Want to Learn Camouflage? Study the Squid!

Behold the lowly squid. Yon sea beastie is able to rapidly blend in with its surroundings to escape predators — and it's colorblind. Since humans like to study the work of the Creator (but seldom give proper credit) and learn the secrets of their success, the United States Navy wants to know how squids can camouflage themselves so quickly.
Cephalopods—the group of mollusks that includes squid, octopus and cuttlefish—are famous for their amazing ability to blend quickly into their surroundings. Now the US Office of Naval Research is funding research in several universities into man-made materials that have the same instant camouflage properties.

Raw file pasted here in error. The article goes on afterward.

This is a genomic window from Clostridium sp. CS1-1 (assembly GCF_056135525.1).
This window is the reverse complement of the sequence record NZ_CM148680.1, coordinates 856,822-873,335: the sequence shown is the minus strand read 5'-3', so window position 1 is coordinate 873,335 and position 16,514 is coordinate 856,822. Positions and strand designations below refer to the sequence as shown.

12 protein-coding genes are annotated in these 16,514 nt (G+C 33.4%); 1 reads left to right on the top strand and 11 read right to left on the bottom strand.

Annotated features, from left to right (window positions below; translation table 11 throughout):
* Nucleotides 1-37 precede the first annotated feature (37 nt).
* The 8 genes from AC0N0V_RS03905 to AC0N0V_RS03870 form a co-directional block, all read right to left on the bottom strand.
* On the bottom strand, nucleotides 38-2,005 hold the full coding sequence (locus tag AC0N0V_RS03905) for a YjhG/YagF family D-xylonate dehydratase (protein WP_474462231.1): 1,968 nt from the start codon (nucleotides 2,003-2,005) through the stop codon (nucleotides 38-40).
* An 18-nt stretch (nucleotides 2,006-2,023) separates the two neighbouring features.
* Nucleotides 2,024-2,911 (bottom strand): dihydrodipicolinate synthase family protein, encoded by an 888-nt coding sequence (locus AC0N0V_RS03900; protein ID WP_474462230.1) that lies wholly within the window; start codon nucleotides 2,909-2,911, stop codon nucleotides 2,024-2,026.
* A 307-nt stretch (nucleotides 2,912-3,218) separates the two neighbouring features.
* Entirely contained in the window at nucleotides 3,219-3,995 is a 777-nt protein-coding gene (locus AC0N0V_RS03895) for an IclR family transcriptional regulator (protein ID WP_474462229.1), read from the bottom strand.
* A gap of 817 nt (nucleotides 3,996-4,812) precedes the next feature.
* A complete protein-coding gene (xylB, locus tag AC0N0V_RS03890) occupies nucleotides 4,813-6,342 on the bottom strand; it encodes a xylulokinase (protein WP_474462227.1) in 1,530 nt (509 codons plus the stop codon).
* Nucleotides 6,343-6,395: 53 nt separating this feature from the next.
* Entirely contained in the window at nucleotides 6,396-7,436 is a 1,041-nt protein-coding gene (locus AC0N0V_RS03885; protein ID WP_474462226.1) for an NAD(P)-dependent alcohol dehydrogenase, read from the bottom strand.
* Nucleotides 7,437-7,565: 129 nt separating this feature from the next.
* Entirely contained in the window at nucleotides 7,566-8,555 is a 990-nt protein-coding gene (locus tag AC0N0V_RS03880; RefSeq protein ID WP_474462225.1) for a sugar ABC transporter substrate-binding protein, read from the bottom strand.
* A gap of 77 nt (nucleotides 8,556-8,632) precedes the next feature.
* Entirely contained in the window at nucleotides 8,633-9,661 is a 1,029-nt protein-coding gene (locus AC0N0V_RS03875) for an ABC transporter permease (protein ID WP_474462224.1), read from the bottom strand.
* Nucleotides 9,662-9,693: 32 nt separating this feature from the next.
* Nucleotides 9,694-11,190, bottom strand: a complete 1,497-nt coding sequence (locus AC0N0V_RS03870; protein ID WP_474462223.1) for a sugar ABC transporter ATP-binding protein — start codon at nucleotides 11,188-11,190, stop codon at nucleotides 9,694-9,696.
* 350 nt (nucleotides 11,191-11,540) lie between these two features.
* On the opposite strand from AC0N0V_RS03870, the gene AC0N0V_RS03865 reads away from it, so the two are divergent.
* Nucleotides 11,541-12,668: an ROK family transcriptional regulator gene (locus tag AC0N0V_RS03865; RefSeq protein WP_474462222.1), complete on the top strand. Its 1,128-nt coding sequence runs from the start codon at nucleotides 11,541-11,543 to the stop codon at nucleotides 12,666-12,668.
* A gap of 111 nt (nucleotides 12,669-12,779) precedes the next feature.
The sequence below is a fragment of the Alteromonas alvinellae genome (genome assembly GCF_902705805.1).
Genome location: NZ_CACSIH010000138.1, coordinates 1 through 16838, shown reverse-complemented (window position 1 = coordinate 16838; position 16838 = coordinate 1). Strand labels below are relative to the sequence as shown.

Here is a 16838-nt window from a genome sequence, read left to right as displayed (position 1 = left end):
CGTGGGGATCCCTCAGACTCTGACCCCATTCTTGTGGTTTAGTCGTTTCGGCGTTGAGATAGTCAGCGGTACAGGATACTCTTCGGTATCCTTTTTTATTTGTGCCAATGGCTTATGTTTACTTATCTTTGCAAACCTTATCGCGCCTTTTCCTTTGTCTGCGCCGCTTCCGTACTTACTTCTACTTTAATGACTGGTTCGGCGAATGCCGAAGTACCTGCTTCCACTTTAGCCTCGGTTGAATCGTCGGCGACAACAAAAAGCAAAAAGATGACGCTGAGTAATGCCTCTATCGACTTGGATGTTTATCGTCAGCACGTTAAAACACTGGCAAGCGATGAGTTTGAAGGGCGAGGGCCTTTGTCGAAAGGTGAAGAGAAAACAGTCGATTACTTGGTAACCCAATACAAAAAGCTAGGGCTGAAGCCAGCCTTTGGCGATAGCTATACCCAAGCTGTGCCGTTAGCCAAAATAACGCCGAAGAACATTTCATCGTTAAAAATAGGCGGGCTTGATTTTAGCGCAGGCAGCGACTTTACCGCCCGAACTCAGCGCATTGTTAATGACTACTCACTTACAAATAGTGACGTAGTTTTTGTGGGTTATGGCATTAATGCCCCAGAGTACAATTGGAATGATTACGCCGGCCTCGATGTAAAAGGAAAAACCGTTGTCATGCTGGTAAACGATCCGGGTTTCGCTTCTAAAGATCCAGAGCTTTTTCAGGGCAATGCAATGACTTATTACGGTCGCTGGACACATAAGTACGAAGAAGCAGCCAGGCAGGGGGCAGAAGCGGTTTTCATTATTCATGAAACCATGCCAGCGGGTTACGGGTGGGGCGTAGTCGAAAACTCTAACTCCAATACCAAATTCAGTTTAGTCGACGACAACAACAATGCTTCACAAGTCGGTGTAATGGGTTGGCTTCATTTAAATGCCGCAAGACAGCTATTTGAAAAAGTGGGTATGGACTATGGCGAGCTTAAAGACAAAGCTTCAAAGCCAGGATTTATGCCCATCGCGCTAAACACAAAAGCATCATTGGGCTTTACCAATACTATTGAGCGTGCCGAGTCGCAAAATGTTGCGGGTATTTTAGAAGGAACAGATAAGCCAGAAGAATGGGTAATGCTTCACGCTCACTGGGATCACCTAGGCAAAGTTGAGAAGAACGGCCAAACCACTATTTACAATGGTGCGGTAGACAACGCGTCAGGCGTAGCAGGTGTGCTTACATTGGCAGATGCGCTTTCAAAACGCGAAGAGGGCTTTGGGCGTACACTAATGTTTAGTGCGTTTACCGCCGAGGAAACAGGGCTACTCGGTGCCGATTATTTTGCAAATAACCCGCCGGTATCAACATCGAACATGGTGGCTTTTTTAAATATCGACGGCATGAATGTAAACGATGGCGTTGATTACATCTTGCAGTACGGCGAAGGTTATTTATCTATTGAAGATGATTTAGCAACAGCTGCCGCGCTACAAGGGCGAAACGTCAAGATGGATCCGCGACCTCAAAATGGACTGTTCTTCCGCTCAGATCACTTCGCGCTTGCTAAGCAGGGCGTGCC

On land, the chameleon has a most ingenious colour-changing system. But the colour changes are caused by hormones that travel through their blood system. Cephalopods change colour through their nervous system, so they adjust much faster—in only a second or two.
Their skin has the same sort of light-sensitive proteins as the eye—opsins—meaning that the skin itself can ‘see’ the surrounding colours and change colour accordingly.
You can read the rest of "Colourblind squid camouflage inspires Navy research", here.